The Differences and which is right for you?
By Dennis Shelly
If you were to ask before the COVID-19 outbreak(s) if printers would be in such high demand? I’d say for home use not really, in fact, many home users didn’t have a printer, well pre-pandemic that is. With the current environment, we have seen a shift in the workforce and workplace. As more people have shifted to “Work from Home” (WFH) printers have become more prevalent for home and less for businesses with on-site office spaces. Understanding the difference between laser and inkjet printers will assist you in making an informed decision for your business or home office.
Now, there are a few differences to be aware of. First, you’ll need to pick between an inkjet printer and a laser printer. Laser printers and inkjet printers remain popular in both the home and the workplace, with each printer design and model having its own set of advantages and pitfalls. This article will show you how to choose a new printer. Here’s a comparison of laser vs. inkjet printers, as well as some of the most important factors to consider when making your purchase.
What Is an Inkjet Printer and How Does It Work?
Inkjet printers use a side-to-side moving print head that sprays small ink droplets onto the paper or media as it passes through the carriage. Thermal inkjet printers generate heat, which causes the ink to evaporate and form bubbles, which then propel the ink onto the pages being printed. Other printers may employ piezoelectricity to generate movement by moving small crystals that shoot ink. To generate the final printed image, tiny drops of ink too small to see strike the page.
Pros and Cons
- Inkjet printers are often less expensive upfront than laser printers, making them a viable option for students and others on tight budgets.
- Printing sharp, high-quality images, as well as text and graphics-based documents, is a strength of inkjet printers.
- Inkjet printers are ideal for dorms, apartments, and tiny offices due to their compact size.
- If the printer is not used for an extended period, the ink cartridges may dry out.
- In the long run, the cost per page of printed papers and images tends to be higher than that of laser printers due to more frequent cartridge replacement and high-volume ink use.
What Is a Laser Printer and How Does It Work?
Laser printers were first introduced in 1984 and have been evolving ever since. Static electricity is the main process that occurs to obtain the images and words on the page, even though it’s termed a laser printer. Remember that when it comes to static electricity, opposites attract; only positive and negative charges attract one other.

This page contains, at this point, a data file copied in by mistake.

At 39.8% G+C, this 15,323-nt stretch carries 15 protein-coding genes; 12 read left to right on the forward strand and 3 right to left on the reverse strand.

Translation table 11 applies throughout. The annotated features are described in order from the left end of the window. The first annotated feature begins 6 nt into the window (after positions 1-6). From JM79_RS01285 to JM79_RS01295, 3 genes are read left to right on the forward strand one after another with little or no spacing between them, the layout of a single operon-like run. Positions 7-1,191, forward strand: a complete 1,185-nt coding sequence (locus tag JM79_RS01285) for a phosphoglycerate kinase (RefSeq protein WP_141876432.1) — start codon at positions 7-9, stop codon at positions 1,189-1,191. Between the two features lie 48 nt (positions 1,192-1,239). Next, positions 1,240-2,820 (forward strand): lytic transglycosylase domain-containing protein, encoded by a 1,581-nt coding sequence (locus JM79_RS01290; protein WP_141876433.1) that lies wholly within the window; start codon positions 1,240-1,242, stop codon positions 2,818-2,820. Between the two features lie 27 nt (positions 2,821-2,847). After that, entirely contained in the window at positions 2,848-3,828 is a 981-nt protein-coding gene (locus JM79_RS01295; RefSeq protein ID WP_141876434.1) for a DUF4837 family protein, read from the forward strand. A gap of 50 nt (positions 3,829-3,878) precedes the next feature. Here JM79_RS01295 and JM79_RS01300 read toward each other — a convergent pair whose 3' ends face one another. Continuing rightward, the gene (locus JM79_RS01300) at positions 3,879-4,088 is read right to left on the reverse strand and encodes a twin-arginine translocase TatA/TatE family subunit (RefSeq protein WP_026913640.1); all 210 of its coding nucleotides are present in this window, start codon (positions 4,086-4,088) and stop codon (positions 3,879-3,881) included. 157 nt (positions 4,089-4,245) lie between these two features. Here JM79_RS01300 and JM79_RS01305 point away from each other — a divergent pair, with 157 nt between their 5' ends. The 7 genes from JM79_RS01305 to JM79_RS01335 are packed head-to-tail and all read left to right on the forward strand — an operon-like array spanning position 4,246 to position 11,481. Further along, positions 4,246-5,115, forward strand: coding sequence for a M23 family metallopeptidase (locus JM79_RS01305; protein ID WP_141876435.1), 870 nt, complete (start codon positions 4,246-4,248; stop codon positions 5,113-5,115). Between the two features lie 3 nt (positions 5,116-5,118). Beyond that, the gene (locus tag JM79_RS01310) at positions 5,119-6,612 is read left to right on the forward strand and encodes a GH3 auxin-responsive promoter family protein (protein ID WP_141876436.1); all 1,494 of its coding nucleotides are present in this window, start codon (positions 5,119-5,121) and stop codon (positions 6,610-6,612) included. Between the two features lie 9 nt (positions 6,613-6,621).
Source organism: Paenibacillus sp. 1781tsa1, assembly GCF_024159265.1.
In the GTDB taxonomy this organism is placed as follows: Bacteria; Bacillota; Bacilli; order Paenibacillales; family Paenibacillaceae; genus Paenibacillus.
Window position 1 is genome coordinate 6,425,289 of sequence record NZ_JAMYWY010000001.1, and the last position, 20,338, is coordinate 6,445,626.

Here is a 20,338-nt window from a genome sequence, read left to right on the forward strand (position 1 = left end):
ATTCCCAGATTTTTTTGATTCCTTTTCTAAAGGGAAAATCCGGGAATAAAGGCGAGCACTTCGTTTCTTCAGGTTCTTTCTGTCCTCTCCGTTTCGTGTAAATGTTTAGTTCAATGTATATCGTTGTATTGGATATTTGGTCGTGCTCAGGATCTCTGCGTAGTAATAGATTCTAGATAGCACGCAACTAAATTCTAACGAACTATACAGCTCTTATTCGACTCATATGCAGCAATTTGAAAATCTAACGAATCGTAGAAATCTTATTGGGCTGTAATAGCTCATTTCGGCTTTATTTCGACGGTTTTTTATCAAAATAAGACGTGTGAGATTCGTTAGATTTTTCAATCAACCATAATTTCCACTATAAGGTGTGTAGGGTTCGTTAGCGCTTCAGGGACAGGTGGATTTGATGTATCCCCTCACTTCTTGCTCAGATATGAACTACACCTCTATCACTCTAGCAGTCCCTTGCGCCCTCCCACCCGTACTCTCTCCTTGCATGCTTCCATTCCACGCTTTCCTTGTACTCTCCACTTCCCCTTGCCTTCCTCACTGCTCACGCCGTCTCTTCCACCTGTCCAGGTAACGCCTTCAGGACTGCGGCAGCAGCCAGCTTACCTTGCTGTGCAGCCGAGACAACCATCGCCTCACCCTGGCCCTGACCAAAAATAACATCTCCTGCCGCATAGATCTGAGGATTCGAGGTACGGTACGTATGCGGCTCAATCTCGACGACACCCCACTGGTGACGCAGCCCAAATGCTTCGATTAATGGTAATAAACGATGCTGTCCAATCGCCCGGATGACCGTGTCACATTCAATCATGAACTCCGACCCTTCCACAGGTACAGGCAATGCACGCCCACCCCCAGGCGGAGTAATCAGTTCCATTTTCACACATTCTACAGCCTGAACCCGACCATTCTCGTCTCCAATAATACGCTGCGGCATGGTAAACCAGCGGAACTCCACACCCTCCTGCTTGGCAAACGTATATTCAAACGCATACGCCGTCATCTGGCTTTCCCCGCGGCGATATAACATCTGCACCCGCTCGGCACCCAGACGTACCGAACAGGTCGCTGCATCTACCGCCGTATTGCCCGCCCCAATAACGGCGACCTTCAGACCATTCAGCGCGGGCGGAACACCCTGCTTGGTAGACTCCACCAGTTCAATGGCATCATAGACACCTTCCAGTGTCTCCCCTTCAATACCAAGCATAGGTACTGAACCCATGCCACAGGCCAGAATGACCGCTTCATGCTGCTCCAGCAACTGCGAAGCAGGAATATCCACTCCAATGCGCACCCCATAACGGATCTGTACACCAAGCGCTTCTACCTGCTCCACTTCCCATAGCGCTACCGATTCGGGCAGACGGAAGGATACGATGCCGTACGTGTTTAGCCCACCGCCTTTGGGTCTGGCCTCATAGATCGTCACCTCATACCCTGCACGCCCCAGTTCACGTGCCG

A focused beam of light reproduces the image is printed on the drum in laser printers, similar to how photocopying uses a strong light to generate perfect copies. A side-by-side laser beam passes over the drum, a negatively charged cylindrical component that allows the laser to take up toner (ink in powder form) by static electricity. To generate a permanent impression, the toner encounters the positively charged paper, which is heated with hot rollers.
Pros and Cons
- Despite greater toner expenses and upfront charges, laser printers are more cost-effective, providing printed pages at a lower cost per copy.
- Laser printers are more efficient, printing pages faster than inkjet printers of equivalent quality.
- When compared to inkjet printers, the printing process with a laser printer is substantially quieter.
- Toner does not dry out or become worthless even when it is not in use for long periods of time.
- Laser printers have a higher upfront cost, making them a more expensive investment over time.
- The toner required for printing with laser printers is more expensive than ordinary inkjet cartridge replacements, and a color laser printer can add to that cost.
Consider print quality, speed, and convenience as you investigate and weigh your alternatives between laser and inkjet printers. These are three factors that you will notice every time you print something. Determine which printer characteristics are most important to you, especially in connection to the kind of print jobs you will be sent to the printer on a regular basis.
Inkjet printers are a good alternative for your home or personal office if you only need to print a modest number of documents on a regular basis. Traditional inkjet printers can also be used in small offices with a limited budget. Photo inkjet printers, which offer remarkable crispness and clarity of images, are the way to go if you plan to print a lot of photographs and gallery-quality, high-definition images.
Laser printers may be the ideal choice for high-volume printing with a concentration on text-based documents. While bringing this printing technology to your home or workplace will require a greater budget upfront, the high-performance output, ease, and cheaper cost per page tend to offset the initial investment. Color documents are rendered at medium quality, which is often sufficient for day-to-day use.
Have a suggestion for our next article or questions about choosing your next printer or need some assistance setting it up? Please contact us by calling (760) 205-0105 or emailing at firstname.lastname@example.org and our Eggsperts are happy to help you with your questions or suggestions.
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